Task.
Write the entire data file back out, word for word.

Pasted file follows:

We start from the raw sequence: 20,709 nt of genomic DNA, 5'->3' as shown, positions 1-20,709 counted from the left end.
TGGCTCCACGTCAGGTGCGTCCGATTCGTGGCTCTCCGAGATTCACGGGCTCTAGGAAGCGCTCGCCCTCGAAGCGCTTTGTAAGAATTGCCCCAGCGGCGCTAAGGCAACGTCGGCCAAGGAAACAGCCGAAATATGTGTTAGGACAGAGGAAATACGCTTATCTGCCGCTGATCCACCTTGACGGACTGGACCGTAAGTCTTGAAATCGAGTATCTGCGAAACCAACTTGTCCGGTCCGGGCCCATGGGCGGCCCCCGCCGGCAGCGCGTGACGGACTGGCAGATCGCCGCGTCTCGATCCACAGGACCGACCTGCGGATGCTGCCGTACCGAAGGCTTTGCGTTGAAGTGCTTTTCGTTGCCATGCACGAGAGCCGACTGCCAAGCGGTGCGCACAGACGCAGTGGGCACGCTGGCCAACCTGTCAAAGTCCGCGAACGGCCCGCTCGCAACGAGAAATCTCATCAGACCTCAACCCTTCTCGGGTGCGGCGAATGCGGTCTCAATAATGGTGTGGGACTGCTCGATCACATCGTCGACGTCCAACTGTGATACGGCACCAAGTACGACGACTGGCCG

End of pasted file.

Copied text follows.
We start from the raw sequence: 20,709 nt of genomic DNA, 5'->3' as shown, positions 1-20,709 counted from the left end.
TGGCTCCACGTCAGGTGCGTCCGATTCGTGGCTCTCCGAGATTCACGGGCTCTAGGAAGCGCTCGCCCTCGAAGCGCTTTGTAAGAATTGCCCCAGCGGCGCTAAGGCAACGTCGGCCAAGGAAACAGCCGAAATATGTGTTAGGACAGAGGAAATACGCTTATCTGCCGCTGATCCACCTTGACGGACTGGACCGTAAGTCTTGAAATCGAGTATCTGCGAAACCAACTTGTCCGGTCCGGGCCCATGGGCGGCCCCCGCCGGCAGCGCGTGACGGACTGGCAGATCGCCGCGTCTCGATCCACAGGACCGACCTGCGGATGCTGCCGTACCGAAGGCTTTGCGTTGAAGTGCTTTTCGTTGCCATGCACGAGAGCCGACTGCCAAGCGGTGCGCACAGACGCAGTGGGCACGCTGGCCAACCTGTCAAAGTCCGCGAACGGCCCGCTCGCAACGAGAAATCTCATCAGACCTCAACCCTTCTCGGGTGCGGCGAATGCGGTCTCAATAATGGTGTGGGACTGCTCGATCACATCGTCGACGTCCAACTGTGATACGGCACCAAGTACGACGACTGGCCG